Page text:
15. None of these languages are going to be get much traction simply because there's too much Java code in large companies and on large projects and most companies are not going to invest resources to switch to Ceylon/Scala/Kotlin/... just because it's "cool". It's technological imperative approach, doing something for the sake of using a new technology. Just look how many blogs and whatnots are out there titled "How Convince Your Boss to introduce [Scala/Groovy...] into your project" or variations on the same theme. It just won't happen unless there's a compelling business need to do so and there isn't. Most people don't work at Twitter who had a specific need that had to be solved with the specific language. What is Ceylon going to solve? Absolutely nothing. Groovy? Good for writing test because of duck typing and if you are starting out and using Grails great. But all these new languages are dying to get wider Java audience and that is simply not going to happen. If languages like Scala and Groovy cannot gain better traction than they are currently getting what is Ceylon/Kotlin going to do for us? I can tell you what - it's going to make some money for NFJS guys that are going to spend 2-3 hours reading through the docs and examples and then they will "teach" the wider Java community at NFJS/JavaOne/... on all the benefits of using this new language, there'll be more blogs on "How to convince your boss to switch to Ceylon/Kotlin..." and that's where that will all end. None of these languages stand a chance for wider adoption simply because there no one is actually looking for a silver bullet. Everyone seems to think that there is a need for a language to replace Java which may absolutely be the case but I think all people that involved in creating Ceylon/Kotlin better be doing it for the love of hacking or for potential to make a little $$$ on the conference circuit cause that's all that their language will ever be.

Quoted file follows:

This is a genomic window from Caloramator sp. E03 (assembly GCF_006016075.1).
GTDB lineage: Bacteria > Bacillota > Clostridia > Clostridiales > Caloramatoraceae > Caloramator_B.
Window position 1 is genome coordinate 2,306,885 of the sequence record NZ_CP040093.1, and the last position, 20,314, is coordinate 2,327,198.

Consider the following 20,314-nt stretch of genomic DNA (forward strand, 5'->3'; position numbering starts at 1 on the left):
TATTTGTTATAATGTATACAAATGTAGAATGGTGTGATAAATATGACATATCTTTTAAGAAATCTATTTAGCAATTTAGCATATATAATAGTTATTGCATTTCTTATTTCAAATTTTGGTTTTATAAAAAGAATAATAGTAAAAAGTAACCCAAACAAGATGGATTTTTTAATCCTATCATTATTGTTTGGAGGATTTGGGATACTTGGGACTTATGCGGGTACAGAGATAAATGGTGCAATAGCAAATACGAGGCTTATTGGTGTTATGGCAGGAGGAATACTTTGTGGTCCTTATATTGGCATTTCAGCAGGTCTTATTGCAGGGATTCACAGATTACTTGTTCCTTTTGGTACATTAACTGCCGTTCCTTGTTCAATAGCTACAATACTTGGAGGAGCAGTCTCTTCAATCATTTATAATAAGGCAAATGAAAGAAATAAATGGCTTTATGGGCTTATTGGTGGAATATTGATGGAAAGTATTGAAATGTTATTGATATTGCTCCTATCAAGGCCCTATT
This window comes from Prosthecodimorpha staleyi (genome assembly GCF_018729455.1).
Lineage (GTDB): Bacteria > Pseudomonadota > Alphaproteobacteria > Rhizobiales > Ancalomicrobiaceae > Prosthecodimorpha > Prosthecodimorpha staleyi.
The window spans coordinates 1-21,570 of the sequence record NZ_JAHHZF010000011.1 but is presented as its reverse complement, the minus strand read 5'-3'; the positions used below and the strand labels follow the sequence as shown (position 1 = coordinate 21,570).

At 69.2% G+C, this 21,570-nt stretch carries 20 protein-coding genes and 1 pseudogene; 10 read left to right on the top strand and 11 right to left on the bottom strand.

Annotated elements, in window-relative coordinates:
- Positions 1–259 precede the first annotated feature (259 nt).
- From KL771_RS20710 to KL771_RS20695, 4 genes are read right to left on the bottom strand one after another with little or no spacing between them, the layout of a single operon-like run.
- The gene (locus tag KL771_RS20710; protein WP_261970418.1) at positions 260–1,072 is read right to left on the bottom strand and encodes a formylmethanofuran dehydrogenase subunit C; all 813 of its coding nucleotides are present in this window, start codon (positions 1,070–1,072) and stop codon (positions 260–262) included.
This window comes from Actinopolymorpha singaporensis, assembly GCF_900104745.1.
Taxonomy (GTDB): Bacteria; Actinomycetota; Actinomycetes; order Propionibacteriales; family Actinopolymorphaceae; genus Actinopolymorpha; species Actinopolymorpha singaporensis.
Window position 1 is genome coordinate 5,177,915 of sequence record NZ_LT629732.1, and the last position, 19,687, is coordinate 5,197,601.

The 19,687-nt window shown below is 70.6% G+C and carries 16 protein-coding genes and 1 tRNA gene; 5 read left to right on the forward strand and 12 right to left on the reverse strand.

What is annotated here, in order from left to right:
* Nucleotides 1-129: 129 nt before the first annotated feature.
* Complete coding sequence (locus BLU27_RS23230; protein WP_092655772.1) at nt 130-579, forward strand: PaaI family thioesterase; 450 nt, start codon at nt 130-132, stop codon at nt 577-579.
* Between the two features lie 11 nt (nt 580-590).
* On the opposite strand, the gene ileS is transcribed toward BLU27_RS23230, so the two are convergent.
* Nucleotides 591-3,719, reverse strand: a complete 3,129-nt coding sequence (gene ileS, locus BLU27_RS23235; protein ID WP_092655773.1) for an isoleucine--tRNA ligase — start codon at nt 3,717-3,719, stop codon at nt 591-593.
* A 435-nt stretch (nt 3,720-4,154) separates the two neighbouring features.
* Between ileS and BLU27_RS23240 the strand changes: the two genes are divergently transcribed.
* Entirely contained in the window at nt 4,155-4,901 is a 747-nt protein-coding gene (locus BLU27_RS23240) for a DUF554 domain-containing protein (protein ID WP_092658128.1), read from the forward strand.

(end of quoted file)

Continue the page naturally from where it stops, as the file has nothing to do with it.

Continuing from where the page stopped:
16. You write: "There is a role for a popular, statically typed, industrial, Java-like langauge without Java's warts"

    Fair enough, but I am afraid that "popular" is a tough criterion. Look at how you approach it. Gosu doesn't "excite" you. Ceylon has "verbose words". Scala is "too complex". It's not easy being popular.

    Scala has one huge disadvantage over Ceylon and Kotlin right now. Everyone can download it, try an example, make a typo, get confused by some error message, say "Oh my, my head hurts", and write a blog about how complex it is. I look forward to the release of Ceylon and Kotlin, so that they can be fairly compared to Scala.

  17. I think Cay is exactly right. Let's compare again when Ceylon and Kotlin are available. I think they both can be great - so far everything Gavin has done was awesome (Hibernate, Seam, CDI).
    Scala is already here and you can be very productive with it.

    @Cay: I am sure your upcoming book will help a bit to get rid of the "Scala is too complex" myth.

    And what is success with a language? No language around today will be as popular as Java. But if a language like Ceylon or Scala will get the marked share of Ruby (which is MUCH smaller than Java) then it will already be a HUGE success and I think Scala definitely has the potential to do so and very likely will be as successful as Ruby. And Ceylon or Kotlin may well be as well.

    Just my humble thoughts.

    Markus (who will continue to improve his Scala skills instead of complaining about it).

  18. Stephen you've been asked a couple of times to explain your experiences with Scala a bit more and illustrate why you feel its too complex. You failed to do this and instead just asked people not to start a "I love scala" thread.

    PLEASE tell us your story so we can judge whether you are talking from experience or a paper based analysis of the language.